Immigrant Heritage Month: Celebrating Heroes Within the US Scientific Community
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June is Immigrant Heritage Month, a time to celebrate the indispensable role that immigrants have played in shaping the character and success of America over the last 245 years. It’s also an opportunity to offer support and encouragement to the next generation of immigrants who will continue to make the US a leader in the natural sciences. If past performance is any indicator of future performance, it’s entirely likely that the next great American scientist isn’t even American…yet.
Nikola Tesla, born and raised in the Austrian Empire, became a naturalized US citizen in 1884 and went on to achieve some of his most important work as an American. Enrico Fermi fled Italy’s racial laws in 1938, and, in the US, went on to become the lead physicist on the Manhattan Project. There are dozens of superstar scientists who started elsewhere, only to become a household name for their work in the United States. And there are countless others whose scientific contributions have significantly changed the world we live in for the better.
The biggest challenges facing science today aren’t limited to individual nations. Reversing climate change, achieving interplanetary travel, and ending pandemics are all global issues that require the scientific community to pull from a global pool of talent. But the US can still be the hub for scientific innovation that it’s been since the early 20th century.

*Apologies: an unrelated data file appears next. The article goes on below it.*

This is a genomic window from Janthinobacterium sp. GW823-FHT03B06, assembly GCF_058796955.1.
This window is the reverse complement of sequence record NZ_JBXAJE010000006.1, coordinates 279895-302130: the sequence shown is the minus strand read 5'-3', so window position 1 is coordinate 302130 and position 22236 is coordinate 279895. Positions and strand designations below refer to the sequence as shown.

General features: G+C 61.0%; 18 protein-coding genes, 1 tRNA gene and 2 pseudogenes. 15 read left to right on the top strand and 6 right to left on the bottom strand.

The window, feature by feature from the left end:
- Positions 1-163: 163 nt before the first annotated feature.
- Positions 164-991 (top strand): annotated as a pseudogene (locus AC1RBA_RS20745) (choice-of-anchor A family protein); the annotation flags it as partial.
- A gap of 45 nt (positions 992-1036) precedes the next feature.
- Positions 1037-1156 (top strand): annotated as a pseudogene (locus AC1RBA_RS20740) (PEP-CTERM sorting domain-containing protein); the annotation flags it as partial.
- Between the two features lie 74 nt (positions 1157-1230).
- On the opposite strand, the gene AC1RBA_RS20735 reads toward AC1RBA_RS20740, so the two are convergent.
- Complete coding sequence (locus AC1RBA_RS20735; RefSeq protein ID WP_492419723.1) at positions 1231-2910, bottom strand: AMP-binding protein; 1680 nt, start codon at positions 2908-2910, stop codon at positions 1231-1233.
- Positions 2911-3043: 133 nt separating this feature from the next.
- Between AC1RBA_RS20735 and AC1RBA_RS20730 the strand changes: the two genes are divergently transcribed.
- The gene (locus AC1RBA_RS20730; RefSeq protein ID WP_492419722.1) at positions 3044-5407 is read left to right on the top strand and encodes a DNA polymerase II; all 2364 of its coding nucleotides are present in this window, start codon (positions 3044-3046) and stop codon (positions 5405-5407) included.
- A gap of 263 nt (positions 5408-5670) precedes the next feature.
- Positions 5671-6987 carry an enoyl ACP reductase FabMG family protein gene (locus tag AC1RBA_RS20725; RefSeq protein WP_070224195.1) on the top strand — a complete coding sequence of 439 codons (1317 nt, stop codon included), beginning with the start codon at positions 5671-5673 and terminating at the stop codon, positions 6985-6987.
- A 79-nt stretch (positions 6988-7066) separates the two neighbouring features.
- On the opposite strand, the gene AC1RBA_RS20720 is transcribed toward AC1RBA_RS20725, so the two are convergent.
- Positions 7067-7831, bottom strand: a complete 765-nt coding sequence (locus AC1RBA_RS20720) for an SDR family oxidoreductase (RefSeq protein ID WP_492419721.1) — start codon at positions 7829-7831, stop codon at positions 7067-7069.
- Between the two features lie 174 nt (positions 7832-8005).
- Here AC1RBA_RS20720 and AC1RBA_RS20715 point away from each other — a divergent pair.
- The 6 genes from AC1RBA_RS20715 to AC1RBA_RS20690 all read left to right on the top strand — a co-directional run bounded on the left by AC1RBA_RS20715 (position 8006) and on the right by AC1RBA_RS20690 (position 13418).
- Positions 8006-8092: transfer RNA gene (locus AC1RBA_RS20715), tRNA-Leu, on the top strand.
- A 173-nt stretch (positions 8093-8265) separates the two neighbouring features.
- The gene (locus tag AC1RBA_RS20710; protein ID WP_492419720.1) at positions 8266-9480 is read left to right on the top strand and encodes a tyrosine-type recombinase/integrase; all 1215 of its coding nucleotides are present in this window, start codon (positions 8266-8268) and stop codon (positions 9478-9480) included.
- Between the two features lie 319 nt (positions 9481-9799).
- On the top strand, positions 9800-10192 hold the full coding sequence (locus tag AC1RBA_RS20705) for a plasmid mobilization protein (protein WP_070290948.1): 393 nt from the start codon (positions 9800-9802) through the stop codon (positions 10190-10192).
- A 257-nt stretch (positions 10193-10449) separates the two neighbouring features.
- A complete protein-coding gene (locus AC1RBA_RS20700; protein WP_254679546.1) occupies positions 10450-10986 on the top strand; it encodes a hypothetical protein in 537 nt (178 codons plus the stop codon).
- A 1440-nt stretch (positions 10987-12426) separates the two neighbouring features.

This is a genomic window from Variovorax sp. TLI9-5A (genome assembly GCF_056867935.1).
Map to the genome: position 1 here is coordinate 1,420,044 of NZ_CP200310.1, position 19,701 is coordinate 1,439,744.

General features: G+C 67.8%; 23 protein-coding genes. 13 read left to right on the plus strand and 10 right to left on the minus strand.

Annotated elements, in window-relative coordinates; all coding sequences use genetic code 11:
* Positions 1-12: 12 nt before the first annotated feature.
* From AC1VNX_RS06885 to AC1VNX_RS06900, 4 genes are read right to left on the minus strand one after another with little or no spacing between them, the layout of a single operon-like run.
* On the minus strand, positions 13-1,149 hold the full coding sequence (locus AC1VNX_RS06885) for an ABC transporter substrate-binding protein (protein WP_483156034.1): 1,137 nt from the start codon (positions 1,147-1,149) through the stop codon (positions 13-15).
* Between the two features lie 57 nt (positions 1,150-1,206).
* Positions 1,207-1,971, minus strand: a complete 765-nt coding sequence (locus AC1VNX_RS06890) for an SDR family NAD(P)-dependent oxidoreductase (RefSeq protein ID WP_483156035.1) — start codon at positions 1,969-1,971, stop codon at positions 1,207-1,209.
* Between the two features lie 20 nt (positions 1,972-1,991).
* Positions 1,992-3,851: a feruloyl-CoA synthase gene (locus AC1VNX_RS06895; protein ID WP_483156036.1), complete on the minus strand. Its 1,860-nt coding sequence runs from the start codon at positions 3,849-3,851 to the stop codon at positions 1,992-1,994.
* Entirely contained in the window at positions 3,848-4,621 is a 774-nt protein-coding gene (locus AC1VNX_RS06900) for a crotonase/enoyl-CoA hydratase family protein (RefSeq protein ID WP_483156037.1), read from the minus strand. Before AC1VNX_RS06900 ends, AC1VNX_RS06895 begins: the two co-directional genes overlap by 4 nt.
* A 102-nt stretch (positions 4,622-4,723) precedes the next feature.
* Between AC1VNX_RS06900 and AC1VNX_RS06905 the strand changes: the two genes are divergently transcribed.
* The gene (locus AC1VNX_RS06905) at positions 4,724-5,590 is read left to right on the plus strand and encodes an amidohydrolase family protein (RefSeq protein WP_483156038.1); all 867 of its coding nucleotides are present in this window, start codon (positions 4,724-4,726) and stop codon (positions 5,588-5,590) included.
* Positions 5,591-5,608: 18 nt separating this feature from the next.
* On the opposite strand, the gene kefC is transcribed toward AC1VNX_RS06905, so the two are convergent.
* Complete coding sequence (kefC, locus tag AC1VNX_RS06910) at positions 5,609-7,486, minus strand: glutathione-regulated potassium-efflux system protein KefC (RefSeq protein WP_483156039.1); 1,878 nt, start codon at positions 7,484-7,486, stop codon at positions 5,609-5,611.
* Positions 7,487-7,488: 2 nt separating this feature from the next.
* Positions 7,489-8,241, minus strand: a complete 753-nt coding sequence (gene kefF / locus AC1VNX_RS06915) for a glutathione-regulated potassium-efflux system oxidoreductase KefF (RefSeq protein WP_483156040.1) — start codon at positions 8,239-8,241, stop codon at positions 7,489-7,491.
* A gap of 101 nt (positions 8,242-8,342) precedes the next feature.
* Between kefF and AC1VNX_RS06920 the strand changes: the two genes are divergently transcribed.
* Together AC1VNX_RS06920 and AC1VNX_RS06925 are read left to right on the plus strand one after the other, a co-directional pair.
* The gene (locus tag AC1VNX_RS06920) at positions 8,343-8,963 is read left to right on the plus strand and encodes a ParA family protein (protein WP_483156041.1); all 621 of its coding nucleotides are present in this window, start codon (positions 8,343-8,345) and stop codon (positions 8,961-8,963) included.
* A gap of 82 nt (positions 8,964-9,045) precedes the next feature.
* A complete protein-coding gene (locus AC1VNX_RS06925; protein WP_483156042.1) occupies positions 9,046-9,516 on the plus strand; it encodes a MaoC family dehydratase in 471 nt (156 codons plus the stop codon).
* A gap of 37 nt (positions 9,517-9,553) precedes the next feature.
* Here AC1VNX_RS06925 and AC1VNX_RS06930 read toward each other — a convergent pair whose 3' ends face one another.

To do so, it will need to support the brilliant minds from across the world who are dedicated to solving the most pressing global issues. It will also need to let go of its decidedly unscientific nativist thinking.
Why Immigration Reform is Central to the Future Success of US Science
In September 2019, over a dozen foreign students got ready to board flights for the US. It wasn’t a vacation: they were going to join graduate programs at American universities, and perform research in fields like computer science and engineering. Each of them had undergone lengthy screening processes to earn their student visas. But, at the last minute, all their visas were canceled by US officials. No reason was given. The only thing these students had in common, besides exemplary talent in the sciences, was their nationality: Iranian.